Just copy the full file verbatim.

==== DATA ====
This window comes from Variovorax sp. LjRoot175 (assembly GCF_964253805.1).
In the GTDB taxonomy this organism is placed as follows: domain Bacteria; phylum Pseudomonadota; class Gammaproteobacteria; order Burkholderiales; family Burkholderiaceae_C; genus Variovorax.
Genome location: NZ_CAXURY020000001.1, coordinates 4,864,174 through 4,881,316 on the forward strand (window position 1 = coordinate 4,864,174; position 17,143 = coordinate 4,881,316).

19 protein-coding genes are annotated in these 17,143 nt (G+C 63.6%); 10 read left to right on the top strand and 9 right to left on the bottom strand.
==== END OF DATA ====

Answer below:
This window comes from Variovorax sp. LjRoot175 (assembly GCF_964253805.1).
In the GTDB taxonomy this organism is placed as follows: domain Bacteria; phylum Pseudomonadota; class Gammaproteobacteria; order Burkholderiales; family Burkholderiaceae_C; genus Variovorax.
Genome location: NZ_CAXURY020000001.1, coordinates 4,864,174 through 4,881,316 on the forward strand (window position 1 = coordinate 4,864,174; position 17,143 = coordinate 4,881,316).

19 protein-coding genes are annotated in these 17,143 nt (G+C 63.6%); 10 read left to right on the top strand and 9 right to left on the bottom strand.